I cringed when I saw this title.  I have treatment resistant bipolar I with mixed episodes, complicated PTSD, ADHD, borderline personality disorder, and somatization disorder (I am a hot mess).  I also obtained a Master's from a prestigious university and rose through the ranks to be a Director of Human Resources focusing primarily on employee relations.  A few years ago I could have been in your article. 

However, the reason I cringe, is that after a horrific year, I was forced to disability retire.  My very creative psychiatrist has given up.  I have literally taken every medication but two, had electroconvulsive therapy 3 times in 10 years, been in weekly therapy for 12 years, been hospitalized at least 15 times, tried CBT, DBT, Hypnotherapy, group therapy, art therapy, etc.....

When I see "recovery", I am both glad and saddened.  Glad because in my lifetime I have seen an increase in awareness about mental illness and that many people can be valuable, contributing, successful people who happen to suffer with a chronic, life long illness. 

I am saddened because using the word recovered implies people can overcome and control their illness if they just do the "right" thing.  This is paradoxically both empowering for the newly diagnosed struggling to integrate the illness in their lives and disheartening for those of us who can't.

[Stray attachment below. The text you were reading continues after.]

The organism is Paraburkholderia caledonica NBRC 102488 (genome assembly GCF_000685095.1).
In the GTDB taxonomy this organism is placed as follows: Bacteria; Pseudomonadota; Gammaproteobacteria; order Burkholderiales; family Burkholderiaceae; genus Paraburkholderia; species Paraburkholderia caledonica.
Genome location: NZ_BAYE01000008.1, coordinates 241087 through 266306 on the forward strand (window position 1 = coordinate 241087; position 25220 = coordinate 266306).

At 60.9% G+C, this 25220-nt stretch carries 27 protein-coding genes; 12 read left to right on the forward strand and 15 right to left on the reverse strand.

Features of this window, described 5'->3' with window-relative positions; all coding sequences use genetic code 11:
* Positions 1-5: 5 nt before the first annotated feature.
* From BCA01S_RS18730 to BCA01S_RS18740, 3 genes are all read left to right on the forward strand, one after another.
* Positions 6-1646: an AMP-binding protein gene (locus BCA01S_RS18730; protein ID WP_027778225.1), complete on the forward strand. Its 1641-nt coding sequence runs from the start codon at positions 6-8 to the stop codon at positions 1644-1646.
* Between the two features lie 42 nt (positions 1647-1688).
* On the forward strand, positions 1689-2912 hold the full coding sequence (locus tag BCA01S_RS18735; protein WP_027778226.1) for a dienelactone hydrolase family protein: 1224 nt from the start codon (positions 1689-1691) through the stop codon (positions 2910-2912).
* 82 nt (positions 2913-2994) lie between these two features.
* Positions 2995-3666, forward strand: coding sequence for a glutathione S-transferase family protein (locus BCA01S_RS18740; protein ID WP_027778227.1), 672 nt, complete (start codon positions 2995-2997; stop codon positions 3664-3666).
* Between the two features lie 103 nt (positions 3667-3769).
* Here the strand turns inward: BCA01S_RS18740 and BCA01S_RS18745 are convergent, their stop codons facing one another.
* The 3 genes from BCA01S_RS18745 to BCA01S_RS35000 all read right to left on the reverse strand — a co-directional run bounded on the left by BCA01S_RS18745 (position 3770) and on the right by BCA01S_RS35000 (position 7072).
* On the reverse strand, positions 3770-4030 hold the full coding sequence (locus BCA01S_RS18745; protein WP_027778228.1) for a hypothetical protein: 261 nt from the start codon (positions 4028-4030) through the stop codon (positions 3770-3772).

Love your magazine!
--Lisa Milne

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Comments

Hoyt06.21.2013

I am disappointed to watch More become another magazine for the 35-50 demographic. The occasional inclusion of a woman in her 60's is not enough to balance the focus on celebrities who are nearing or barely 40. There are many talented and interesting women in their 60's and 70's who have reinvented themselves several times and found fashion and a style that suits them. They have found a way to get "more" out of life, and I would like to read about them.
Unless I see some change back to the magazine I thought I was buying when I subscribed, I will allow my subscription to expire.

Hoyt06.21.2013

I am disappointed to watch More become another magazine for the 35-50 demographic. The occasional inclusion of a woman in her 60's is not enough to balance the focus on celebrities who are nearing or barely 40. There are many talented and interesting women in their 60's and 70's who have reinvented themselves several times and found fashion and a style that suits them. They have found a way to get "more" out of life, and I would like to read about them.
Unless I see some change back to the magazine I thought I was buying when I subscribed, I will allow my subscription to expire.

Daphne Galvin06.02.2013